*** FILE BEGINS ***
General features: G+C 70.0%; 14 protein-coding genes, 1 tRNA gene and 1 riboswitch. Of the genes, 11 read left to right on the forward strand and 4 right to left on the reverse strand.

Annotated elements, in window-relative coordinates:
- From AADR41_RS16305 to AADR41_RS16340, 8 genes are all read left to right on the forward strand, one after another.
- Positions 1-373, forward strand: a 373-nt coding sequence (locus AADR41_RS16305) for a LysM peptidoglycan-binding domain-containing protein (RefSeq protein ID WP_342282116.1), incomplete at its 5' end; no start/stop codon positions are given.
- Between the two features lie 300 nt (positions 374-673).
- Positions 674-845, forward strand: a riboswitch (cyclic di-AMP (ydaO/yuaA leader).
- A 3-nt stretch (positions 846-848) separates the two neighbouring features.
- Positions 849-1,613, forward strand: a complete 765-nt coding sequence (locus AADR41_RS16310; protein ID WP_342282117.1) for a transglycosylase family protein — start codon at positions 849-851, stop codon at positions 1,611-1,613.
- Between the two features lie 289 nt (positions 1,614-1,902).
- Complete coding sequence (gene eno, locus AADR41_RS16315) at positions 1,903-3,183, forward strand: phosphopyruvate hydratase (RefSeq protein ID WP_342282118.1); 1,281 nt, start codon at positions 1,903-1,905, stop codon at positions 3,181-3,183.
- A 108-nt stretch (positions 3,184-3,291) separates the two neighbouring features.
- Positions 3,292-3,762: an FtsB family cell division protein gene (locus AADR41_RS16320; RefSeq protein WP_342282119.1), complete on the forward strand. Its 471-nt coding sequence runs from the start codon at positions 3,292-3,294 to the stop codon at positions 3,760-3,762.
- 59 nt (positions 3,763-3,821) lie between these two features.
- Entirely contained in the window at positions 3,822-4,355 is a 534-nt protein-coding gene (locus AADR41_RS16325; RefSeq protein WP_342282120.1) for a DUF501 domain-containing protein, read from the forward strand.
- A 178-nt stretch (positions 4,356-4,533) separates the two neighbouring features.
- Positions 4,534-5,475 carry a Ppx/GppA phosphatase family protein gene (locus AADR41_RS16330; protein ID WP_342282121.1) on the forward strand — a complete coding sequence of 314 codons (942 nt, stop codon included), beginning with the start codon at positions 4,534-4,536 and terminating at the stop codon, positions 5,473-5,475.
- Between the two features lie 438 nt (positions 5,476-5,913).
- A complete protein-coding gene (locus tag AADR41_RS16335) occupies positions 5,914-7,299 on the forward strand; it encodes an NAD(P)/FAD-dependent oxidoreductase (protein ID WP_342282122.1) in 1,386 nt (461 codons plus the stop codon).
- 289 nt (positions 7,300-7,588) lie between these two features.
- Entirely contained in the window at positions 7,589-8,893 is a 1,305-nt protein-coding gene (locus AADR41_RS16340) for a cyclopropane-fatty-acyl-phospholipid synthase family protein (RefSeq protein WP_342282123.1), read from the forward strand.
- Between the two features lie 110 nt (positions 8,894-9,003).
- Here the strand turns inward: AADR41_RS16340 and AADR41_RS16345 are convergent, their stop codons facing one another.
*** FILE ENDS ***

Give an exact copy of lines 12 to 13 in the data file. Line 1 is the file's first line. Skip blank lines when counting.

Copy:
- Positions 3,292-3,762: an FtsB family cell division protein gene (locus AADR41_RS16320; RefSeq protein WP_342282119.1), complete on the forward strand. Its 471-nt coding sequence runs from the start codon at positions 3,292-3,294 to the stop codon at positions 3,760-3,762.
- 59 nt (positions 3,763-3,821) lie between these two features.